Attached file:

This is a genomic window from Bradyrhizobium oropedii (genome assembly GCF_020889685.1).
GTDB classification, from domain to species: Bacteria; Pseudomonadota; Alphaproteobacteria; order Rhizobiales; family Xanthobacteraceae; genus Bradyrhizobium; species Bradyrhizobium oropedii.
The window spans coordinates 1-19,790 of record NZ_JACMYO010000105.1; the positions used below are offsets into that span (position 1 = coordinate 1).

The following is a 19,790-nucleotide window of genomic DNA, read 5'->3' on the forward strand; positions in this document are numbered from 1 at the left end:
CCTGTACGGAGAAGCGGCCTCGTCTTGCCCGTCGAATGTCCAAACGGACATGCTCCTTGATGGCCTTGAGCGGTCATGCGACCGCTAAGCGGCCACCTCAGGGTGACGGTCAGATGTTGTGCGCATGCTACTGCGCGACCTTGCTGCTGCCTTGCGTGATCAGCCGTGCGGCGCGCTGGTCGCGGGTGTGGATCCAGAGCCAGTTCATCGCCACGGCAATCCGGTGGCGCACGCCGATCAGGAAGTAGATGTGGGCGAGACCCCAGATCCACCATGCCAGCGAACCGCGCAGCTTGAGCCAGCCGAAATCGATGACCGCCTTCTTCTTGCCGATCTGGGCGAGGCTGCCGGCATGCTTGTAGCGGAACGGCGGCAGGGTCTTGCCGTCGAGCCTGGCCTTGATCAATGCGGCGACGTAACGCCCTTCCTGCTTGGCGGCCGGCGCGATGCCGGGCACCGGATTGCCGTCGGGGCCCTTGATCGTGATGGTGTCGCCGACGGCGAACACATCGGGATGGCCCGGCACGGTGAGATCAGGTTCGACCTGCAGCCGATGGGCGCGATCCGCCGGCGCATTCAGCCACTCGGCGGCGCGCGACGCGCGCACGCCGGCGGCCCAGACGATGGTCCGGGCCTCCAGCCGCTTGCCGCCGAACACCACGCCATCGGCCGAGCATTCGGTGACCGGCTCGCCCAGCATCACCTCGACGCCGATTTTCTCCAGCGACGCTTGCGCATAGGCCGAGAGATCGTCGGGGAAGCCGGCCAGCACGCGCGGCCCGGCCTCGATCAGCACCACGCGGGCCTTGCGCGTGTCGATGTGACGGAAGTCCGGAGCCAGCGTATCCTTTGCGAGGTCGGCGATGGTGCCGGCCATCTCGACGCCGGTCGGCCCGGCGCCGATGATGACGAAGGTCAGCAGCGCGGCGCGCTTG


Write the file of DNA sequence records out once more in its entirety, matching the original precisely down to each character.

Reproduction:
This is a genomic window from Bradyrhizobium oropedii (genome assembly GCF_020889685.1).
GTDB classification, from domain to species: Bacteria; Pseudomonadota; Alphaproteobacteria; order Rhizobiales; family Xanthobacteraceae; genus Bradyrhizobium; species Bradyrhizobium oropedii.
The window spans coordinates 1-19,790 of record NZ_JACMYO010000105.1; the positions used below are offsets into that span (position 1 = coordinate 1).

The following is a 19,790-nucleotide window of genomic DNA, read 5'->3' on the forward strand; positions in this document are numbered from 1 at the left end:
CCTGTACGGAGAAGCGGCCTCGTCTTGCCCGTCGAATGTCCAAACGGACATGCTCCTTGATGGCCTTGAGCGGTCATGCGACCGCTAAGCGGCCACCTCAGGGTGACGGTCAGATGTTGTGCGCATGCTACTGCGCGACCTTGCTGCTGCCTTGCGTGATCAGCCGTGCGGCGCGCTGGTCGCGGGTGTGGATCCAGAGCCAGTTCATCGCCACGGCAATCCGGTGGCGCACGCCGATCAGGAAGTAGATGTGGGCGAGACCCCAGATCCACCATGCCAGCGAACCGCGCAGCTTGAGCCAGCCGAAATCGATGACCGCCTTCTTCTTGCCGATCTGGGCGAGGCTGCCGGCATGCTTGTAGCGGAACGGCGGCAGGGTCTTGCCGTCGAGCCTGGCCTTGATCAATGCGGCGACGTAACGCCCTTCCTGCTTGGCGGCCGGCGCGATGCCGGGCACCGGATTGCCGTCGGGGCCCTTGATCGTGATGGTGTCGCCGACGGCGAACACATCGGGATGGCCCGGCACGGTGAGATCAGGTTCGACCTGCAGCCGATGGGCGCGATCCGCCGGCGCATTCAGCCACTCGGCGGCGCGCGACGCGCGCACGCCGGCGGCCCAGACGATGGTCCGGGCCTCCAGCCGCTTGCCGCCGAACACCACGCCATCGGCCGAGCATTCGGTGACCGGCTCGCCCAGCATCACCTCGACGCCGATTTTCTCCAGCGACGCTTGCGCATAGGCCGAGAGATCGTCGGGGAAGCCGGCCAGCACGCGCGGCCCGGCCTCGATCAGCACCACGCGGGCCTTGCGCGTGTCGATGTGACGGAAGTCCGGAGCCAGCGTATCCTTTGCGAGGTCGGCGATGGTGCCGGCCATCTCGACGCCGGTCGGCCCGGCGCCGATGATGACGAAGGTCAGCAGCGCGGCGCGCTTG